`Get Complete Project Material File(s) Now! »`

**Baseline and optimal energy costs**

The daily energy and cost savings are presented in Table 4.2. Baseline cost is the bill which the hotel pays in the case study before the OC intervention while the optimal cost is the bill after OC intervention.

This bill is for the grid energy consumed by the domestic load, HPWH and battery charging. The PV energy sales is the generated revenue from sales to the grid.

The energy saved, on the other hand, represents the grid power not delivered (energy not served) to the load, which would have been delivered without the OC intervention of this model. This energy is the difference between the baseline and the energy saved owing to the OC strategy. This energy not served directly translates into a relief on the utility company’s primary input (e.g gas, coal, biomass, nuclear energy, water) in power generation. The reduction in primary energy input helps to mitigate climate change and greenhouse gases emission. However, these impacts are not considered in this chapter.

**Heat pump water heater**

The heat pump model is developed according to [102], with a fixed power demand Php rating, operating at full capacity. The temperature distribution of the hot water is assumed to be uniform in a constant water volume, neglecting stratification. For modeling simplicity, the energy losses in the evaporator, refrigerant and compressor are neglected; however, the efficiency of the electric motor driving the compressor is around 96%. The overall efficiency of other thermal components of the HPWH is accounted for by COP in the case study. In order to minimize the complexity of this modeling problem, a constant COP is assumed as well, though in practice it varies. Therefore, only energy losses due to hot water demand QD(t) and convectional (standby) loss QL(t) are modeled in this chapter. The standby losses, QL(t), are thermal losses dispatched through the tank’s casing material. These losses can be minimised through increased thermal insulation and application of low thermal conductivity materials.

**Photovoltaic power**

The PV power generation Ppv(t) are input data in this model. A power source from zero to its maximum rated measured value is taken from the case study of our previous research [23, 32]. The PV power input data are given in Figure 5.5. The PV supplies Ppv(t) to the HPWH and the excess is sold to the grid at the prevailing feed-in tariff. This model excludes the energy storage system in order to lower the initial investment cost, which hampers the implementation of these systems at household level. The grid acts as the DREs’ energy storage system.

**Case study**

The case study is based on a farmhouse situated in the coastal town of Port Elizabeth in South Africa.

The main intervention of this model proposes an OC and renewable power integration solution to the HPWH installed at this farmhouse. The current (baseline) situation is that the HPWH installed at the farmhouse is controlled by the digital thermostat and supplied by the grid alone. Despite this being the normal mode of control/operation, it is far from optimal from a daily operational point of view.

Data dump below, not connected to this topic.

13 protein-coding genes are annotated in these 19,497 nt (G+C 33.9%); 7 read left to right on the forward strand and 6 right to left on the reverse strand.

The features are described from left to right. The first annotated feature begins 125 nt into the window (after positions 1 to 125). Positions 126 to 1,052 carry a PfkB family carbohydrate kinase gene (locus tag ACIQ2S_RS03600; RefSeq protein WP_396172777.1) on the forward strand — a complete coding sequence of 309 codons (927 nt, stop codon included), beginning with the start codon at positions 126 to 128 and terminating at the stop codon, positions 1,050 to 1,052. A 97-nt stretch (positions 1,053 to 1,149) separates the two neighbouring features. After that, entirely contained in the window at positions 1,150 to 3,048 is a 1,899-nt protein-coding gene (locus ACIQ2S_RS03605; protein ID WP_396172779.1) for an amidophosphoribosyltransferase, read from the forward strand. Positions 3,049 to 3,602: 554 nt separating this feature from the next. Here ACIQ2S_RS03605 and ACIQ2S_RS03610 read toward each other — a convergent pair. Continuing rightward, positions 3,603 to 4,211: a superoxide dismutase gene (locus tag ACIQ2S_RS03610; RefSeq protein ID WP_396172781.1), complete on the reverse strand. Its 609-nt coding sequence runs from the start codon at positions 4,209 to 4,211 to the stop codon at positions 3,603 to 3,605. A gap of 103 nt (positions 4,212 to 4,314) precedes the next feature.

Because of the operation constraints of the HPWH, the sampling time ts is taken to be 30 minutes, giving the total sampling interval N = 48 per 24-h horizon. The 24-h daily simulation has been mentioned earlier in section 5.1, because of several other factors such as lack of annual consolidated water demand and DREs output data in South Africa [108]. It is expected that the results of a day’s performance may vary if modeled on an annual basis, because of variations in input data such wind power, PV power, and inlet water temperature over seasons. In this chapter, a typical winter day is assumed because of its relatively higher hot water and energy demand, to simulate the worst case scenario. There are errors an a 24-h model’s performance resulting from a variation of DREs and other input data over the season. However, these can be minimized by application of MPC in future research, as recommended in section 5.5. Since cost minimization is the objective, for precise economic and payback (break-even) period estimation, simulations are done on each selected day in all seasons: summer, autumn, winter and spring in the case study.

**CHAPTER 1 INTRODUCTION **

1.1 RESEARCH BACKGROUND AND MOTIVATION

1.2 OBJECTIVES OF THE THESIS

1.3 LAYOUT OF THE THESIS

**CHAPTER 2 LITERATURE STUDY **

2.1 INTRODUCTION

2.2 ENERGY EFFICIENCY UTILIZATION

2.3 HEAT PUMP WATER HEATERS

2.4 RENEWABLE ENERGY HYBRID SYSTEMS

2.5 OPTIMIZATION AND CONTROL METHODS IN ENERGY SYSTEMS

**CHAPTER 3 OPTIMAL POWER DISPATCH OF A GRID TIED-BATTERYPHOTOVOLTAIC SYSTEM SUPPLYING HEAT PUMP WATER HEATERS **

3.1 INTRODUCTION

3.2 MODEL DEVELOPMENT

3.3 SIMULATION RESULTS AND DISCUSSION

3.4 SUMMARY

**CHAPTER 4 OPTIMAL ENERGY CONTROL OF GRID TIED PV-DIESELBATTERY HYBRID SYSTEM POWERING HEAT PUMP WATER HEATER **

4.1 INTRODUCTION

4.2 MODEL DEVELOPMENT

4.3 SIMULATION RESULTS AND DISCUSSION

4.4 SUMMARY

**CHAPTER 5 OPTIMAL CONTROL OF A WIND-PV-HYBRID POWERED HEAT PUMPWATER HEATER **

5.1 INTRODUCTION

5.2 MODEL DEVELOPMENT

5.3 DISCRETE MODEL FORMULATION

5.4 SIMULATION RESULTS AND DISCUSSION

5.5 SUMMARY

**CHAPTER 6 OPTIMAL CONTROL OF A FUEL CELL/WIND/PV/GRID HYBRID SYSTEM WITH THERMAL HEAT PUMP LOAD **

6.1 INTRODUCTION

6.2 MATHEMATICAL MODEL FORMULATION

6.3 DISCRETE FORMULATION OF THE MODEL

6.4 SIMULATION RESULTS AND DISCUSSION

6.5 SUMMARY

**CHAPTER 7 COMPARISON OF LIFE CYCLE COST ANALYSIS **

7.1 INTRODUCTION

7.2 LCC OF CHAPTER 3 MODEL

7.3 LCC OF CHAPTER 4 MODEL

7.4 LCC OF CHAPTER 5 MODEL

7.5 LCC OF CHAPTER 6 MODEL

7.6 LCC SUMMARY

**CHAPTER 8 CONCLUSION **

8.1 SUMMARY

8.2 RECOMMENDATION AND FUTURE RESEARCH

**REFERENCES**